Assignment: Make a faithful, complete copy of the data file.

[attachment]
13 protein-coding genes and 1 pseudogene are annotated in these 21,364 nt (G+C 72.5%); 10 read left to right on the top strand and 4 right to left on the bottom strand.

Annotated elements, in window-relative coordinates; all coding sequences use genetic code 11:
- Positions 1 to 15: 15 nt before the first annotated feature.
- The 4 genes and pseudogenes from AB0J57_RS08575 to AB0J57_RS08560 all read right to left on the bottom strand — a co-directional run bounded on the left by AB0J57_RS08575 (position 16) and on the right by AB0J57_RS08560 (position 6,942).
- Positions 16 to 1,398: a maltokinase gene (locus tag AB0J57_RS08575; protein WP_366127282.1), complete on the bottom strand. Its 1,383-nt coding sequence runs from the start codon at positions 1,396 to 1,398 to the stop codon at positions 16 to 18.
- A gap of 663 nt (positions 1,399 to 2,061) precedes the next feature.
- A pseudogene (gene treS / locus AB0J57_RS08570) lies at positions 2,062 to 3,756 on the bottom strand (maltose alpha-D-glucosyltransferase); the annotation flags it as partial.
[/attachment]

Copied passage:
13 protein-coding genes and 1 pseudogene are annotated in these 21,364 nt (G+C 72.5%); 10 read left to right on the top strand and 4 right to left on the bottom strand.

Annotated elements, in window-relative coordinates; all coding sequences use genetic code 11:
- Positions 1 to 15: 15 nt before the first annotated feature.
- The 4 genes and pseudogenes from AB0J57_RS08575 to AB0J57_RS08560 all read right to left on the bottom strand — a co-directional run bounded on the left by AB0J57_RS08575 (position 16) and on the right by AB0J57_RS08560 (position 6,942).
- Positions 16 to 1,398: a maltokinase gene (locus tag AB0J57_RS08575; protein WP_366127282.1), complete on the bottom strand. Its 1,383-nt coding sequence runs from the start codon at positions 1,396 to 1,398 to the stop codon at positions 16 to 18.
- A gap of 663 nt (positions 1,399 to 2,061) precedes the next feature.
- A pseudogene (gene treS / locus AB0J57_RS08570) lies at positions 2,062 to 3,756 on the bottom strand (maltose alpha-D-glucosyltransferase); the annotation flags it as partial.